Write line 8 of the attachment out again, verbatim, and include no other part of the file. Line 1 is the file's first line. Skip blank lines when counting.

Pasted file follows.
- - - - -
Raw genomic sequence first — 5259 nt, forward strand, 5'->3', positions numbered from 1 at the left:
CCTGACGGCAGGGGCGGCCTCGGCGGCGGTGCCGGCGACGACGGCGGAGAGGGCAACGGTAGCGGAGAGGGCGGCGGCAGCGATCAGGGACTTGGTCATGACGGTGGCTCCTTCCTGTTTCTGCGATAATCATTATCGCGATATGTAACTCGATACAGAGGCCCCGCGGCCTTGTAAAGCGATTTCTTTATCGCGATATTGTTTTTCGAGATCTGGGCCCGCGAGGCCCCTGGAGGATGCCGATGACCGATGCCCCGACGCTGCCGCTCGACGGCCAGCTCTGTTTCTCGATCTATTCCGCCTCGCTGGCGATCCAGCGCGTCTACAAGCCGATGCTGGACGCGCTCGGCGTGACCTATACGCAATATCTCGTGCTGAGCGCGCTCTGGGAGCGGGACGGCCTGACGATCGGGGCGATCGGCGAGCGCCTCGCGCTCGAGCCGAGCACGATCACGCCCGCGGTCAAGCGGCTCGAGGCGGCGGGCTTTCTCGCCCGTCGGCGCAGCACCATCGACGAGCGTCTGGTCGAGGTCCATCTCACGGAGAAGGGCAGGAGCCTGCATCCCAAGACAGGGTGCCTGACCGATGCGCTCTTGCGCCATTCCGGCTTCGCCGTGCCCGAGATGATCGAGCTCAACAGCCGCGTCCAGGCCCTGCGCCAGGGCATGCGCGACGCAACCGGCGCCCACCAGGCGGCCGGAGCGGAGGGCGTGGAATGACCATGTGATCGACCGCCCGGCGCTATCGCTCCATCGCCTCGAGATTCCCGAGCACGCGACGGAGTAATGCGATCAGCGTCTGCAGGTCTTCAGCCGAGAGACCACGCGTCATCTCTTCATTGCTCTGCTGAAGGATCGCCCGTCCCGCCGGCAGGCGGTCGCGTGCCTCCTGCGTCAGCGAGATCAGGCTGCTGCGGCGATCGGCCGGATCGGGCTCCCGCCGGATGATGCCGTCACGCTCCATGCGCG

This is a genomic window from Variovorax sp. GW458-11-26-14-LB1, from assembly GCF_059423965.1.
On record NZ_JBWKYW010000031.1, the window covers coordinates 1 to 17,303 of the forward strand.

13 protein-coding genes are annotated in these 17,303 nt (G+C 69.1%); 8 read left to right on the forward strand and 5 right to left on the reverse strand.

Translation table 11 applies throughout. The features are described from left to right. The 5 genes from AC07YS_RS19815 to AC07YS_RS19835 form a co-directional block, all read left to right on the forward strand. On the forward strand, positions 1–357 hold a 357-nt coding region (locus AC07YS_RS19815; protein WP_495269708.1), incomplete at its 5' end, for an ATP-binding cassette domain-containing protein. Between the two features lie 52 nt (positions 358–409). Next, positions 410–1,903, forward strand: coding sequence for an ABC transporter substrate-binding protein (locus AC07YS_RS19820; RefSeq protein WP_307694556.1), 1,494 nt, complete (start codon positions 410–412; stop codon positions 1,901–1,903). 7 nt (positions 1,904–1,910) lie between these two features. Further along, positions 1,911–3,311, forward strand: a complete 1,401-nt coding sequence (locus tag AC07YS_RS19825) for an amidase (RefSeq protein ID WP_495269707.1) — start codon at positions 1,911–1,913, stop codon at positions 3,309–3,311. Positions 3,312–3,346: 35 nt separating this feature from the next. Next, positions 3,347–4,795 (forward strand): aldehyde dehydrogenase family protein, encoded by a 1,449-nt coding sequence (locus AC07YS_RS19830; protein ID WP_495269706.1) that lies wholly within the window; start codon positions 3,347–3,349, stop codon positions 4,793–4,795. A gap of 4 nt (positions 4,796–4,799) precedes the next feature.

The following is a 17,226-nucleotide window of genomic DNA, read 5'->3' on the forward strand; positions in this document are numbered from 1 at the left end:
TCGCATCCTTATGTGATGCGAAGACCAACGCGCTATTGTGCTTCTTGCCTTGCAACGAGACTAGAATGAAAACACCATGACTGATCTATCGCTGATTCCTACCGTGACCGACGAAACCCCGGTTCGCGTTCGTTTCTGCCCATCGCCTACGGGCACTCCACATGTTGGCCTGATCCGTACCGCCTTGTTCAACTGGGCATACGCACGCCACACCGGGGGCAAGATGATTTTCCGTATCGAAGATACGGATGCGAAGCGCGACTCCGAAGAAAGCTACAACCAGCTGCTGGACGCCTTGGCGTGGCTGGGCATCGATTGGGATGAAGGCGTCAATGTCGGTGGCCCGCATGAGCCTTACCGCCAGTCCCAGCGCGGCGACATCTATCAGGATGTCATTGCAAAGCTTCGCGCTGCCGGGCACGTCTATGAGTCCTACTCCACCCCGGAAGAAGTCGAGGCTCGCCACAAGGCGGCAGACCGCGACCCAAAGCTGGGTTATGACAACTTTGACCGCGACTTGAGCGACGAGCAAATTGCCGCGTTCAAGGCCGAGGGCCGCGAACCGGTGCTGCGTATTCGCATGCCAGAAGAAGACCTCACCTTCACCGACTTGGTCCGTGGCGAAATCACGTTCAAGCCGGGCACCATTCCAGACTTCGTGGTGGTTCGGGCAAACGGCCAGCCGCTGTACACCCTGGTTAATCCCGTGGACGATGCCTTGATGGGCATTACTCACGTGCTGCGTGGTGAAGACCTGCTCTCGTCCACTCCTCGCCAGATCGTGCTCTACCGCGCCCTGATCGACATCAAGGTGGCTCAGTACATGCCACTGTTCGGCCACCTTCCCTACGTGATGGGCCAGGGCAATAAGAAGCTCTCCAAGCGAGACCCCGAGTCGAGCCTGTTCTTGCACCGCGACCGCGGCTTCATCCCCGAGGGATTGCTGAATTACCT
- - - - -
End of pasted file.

TCGCATCCTTATGTGATGCGAAGACCAACGCGCTATTGTGCTTCTTGCCTTGCAACGAGACTAGAATGAAAACACCATGACTGATCTATCGCTGATTCCTACCGTGACCGACGAAACCCCGGTTCGCGTTCGTTTCTGCCCATCGCCTACGGGCACTCCACATGTTGGCCTGATCCGTACCGCCTTGTTCAACTGGGCATACGCACGCCACACCGGGGGCAAGATGATTTTCCGTATCGAAGATACGGATGCGAAGCGCGACTCCGAAGAAAGCTACAACCAGCTGCTGGACGCCTTGGCGTGGCTGGGCATCGATTGGGATGAAGGCGTCAATGTCGGTGGCCCGCATGAGCCTTACCGCCAGTCCCAGCGCGGCGACATCTATCAGGATGTCATTGCAAAGCTTCGCGCTGCCGGGCACGTCTATGAGTCCTACTCCACCCCGGAAGAAGTCGAGGCTCGCCACAAGGCGGCAGACCGCGACCCAAAGCTGGGTTATGACAACTTTGACCGCGACTTGAGCGACGAGCAAATTGCCGCGTTCAAGGCCGAGGGCCGCGAACCGGTGCTGCGTATTCGCATGCCAGAAGAAGACCTCACCTTCACCGACTTGGTCCGTGGCGAAATCACGTTCAAGCCGGGCACCATTCCAGACTTCGTGGTGGTTCGGGCAAACGGCCAGCCGCTGTACACCCTGGTTAATCCCGTGGACGATGCCTTGATGGGCATTACTCACGTGCTGCGTGGTGAAGACCTGCTCTCGTCCACTCCTCGCCAGATCGTGCTCTACCGCGCCCTGATCGACATCAAGGTGGCTCAGTACATGCCACTGTTCGGCCACCTTCCCTACGTGATGGGCCAGGGCAATAAGAAGCTCTCCAAGCGAGACCCCGAGTCGAGCCTGTTCTTGCACCGCGACCGCGGCTTCATCCCCGAGGGATTGCTGAATTACCT